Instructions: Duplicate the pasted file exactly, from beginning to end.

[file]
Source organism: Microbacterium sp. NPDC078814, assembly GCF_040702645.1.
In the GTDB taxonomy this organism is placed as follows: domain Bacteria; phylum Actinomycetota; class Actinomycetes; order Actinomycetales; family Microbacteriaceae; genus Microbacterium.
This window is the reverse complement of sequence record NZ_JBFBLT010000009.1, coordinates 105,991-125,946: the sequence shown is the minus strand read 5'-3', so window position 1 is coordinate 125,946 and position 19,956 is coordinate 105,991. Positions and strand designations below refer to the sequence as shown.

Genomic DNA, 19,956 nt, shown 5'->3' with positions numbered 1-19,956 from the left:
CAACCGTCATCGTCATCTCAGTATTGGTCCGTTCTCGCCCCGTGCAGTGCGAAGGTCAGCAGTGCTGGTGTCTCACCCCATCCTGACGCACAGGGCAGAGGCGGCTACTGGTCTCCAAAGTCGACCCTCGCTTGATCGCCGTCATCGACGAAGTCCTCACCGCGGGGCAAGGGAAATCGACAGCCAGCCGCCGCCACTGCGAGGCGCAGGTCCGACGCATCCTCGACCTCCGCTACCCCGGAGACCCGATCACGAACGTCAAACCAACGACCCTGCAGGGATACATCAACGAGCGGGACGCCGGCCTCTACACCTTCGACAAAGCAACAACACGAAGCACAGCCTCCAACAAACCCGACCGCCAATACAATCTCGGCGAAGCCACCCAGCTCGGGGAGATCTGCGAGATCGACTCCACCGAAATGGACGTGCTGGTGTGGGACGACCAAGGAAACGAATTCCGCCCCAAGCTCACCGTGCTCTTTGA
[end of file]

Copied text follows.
Source organism: Microbacterium sp. NPDC078814, assembly GCF_040702645.1.
In the GTDB taxonomy this organism is placed as follows: domain Bacteria; phylum Actinomycetota; class Actinomycetes; order Actinomycetales; family Microbacteriaceae; genus Microbacterium.
This window is the reverse complement of sequence record NZ_JBFBLT010000009.1, coordinates 105,991-125,946: the sequence shown is the minus strand read 5'-3', so window position 1 is coordinate 125,946 and position 19,956 is coordinate 105,991. Positions and strand designations below refer to the sequence as shown.

Genomic DNA, 19,956 nt, shown 5'->3' with positions numbered 1-19,956 from the left:
CAACCGTCATCGTCATCTCAGTATTGGTCCGTTCTCGCCCCGTGCAGTGCGAAGGTCAGCAGTGCTGGTGTCTCACCCCATCCTGACGCACAGGGCAGAGGCGGCTACTGGTCTCCAAAGTCGACCCTCGCTTGATCGCCGTCATCGACGAAGTCCTCACCGCGGGGCAAGGGAAATCGACAGCCAGCCGCCGCCACTGCGAGGCGCAGGTCCGACGCATCCTCGACCTCCGCTACCCCGGAGACCCGATCACGAACGTCAAACCAACGACCCTGCAGGGATACATCAACGAGCGGGACGCCGGCCTCTACACCTTCGACAAAGCAACAACACGAAGCACAGCCTCCAACAAACCCGACCGCCAATACAATCTCGGCGAAGCCACCCAGCTCGGGGAGATCTGCGAGATCGACTCCACCGAAATGGACGTGCTGGTGTGGGACGACCAAGGAAACGAATTCCGCCCCAAGCTCACCGTGCTCTTTGA